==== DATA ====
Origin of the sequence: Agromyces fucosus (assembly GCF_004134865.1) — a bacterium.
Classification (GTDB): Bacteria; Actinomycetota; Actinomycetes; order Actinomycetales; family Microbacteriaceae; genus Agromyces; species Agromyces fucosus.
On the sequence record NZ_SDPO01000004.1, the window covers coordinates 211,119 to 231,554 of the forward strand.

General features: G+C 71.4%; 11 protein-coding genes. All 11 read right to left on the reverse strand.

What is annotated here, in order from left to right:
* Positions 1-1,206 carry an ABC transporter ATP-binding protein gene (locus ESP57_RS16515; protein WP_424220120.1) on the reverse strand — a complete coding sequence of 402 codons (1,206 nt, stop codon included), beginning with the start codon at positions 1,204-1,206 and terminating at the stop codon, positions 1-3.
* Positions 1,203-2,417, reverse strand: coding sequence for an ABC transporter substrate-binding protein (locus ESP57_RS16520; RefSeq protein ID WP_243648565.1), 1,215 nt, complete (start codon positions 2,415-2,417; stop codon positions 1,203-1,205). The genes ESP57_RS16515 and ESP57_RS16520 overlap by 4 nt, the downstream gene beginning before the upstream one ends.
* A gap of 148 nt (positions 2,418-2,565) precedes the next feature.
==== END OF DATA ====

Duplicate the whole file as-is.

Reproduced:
Origin of the sequence: Agromyces fucosus (assembly GCF_004134865.1) — a bacterium.
Classification (GTDB): Bacteria; Actinomycetota; Actinomycetes; order Actinomycetales; family Microbacteriaceae; genus Agromyces; species Agromyces fucosus.
On the sequence record NZ_SDPO01000004.1, the window covers coordinates 211,119 to 231,554 of the forward strand.

General features: G+C 71.4%; 11 protein-coding genes. All 11 read right to left on the reverse strand.

What is annotated here, in order from left to right:
* Positions 1-1,206 carry an ABC transporter ATP-binding protein gene (locus ESP57_RS16515; protein WP_424220120.1) on the reverse strand — a complete coding sequence of 402 codons (1,206 nt, stop codon included), beginning with the start codon at positions 1,204-1,206 and terminating at the stop codon, positions 1-3.
* Positions 1,203-2,417, reverse strand: coding sequence for an ABC transporter substrate-binding protein (locus ESP57_RS16520; RefSeq protein ID WP_243648565.1), 1,215 nt, complete (start codon positions 2,415-2,417; stop codon positions 1,203-1,205). The genes ESP57_RS16515 and ESP57_RS16520 overlap by 4 nt, the downstream gene beginning before the upstream one ends.
* A gap of 148 nt (positions 2,418-2,565) precedes the next feature.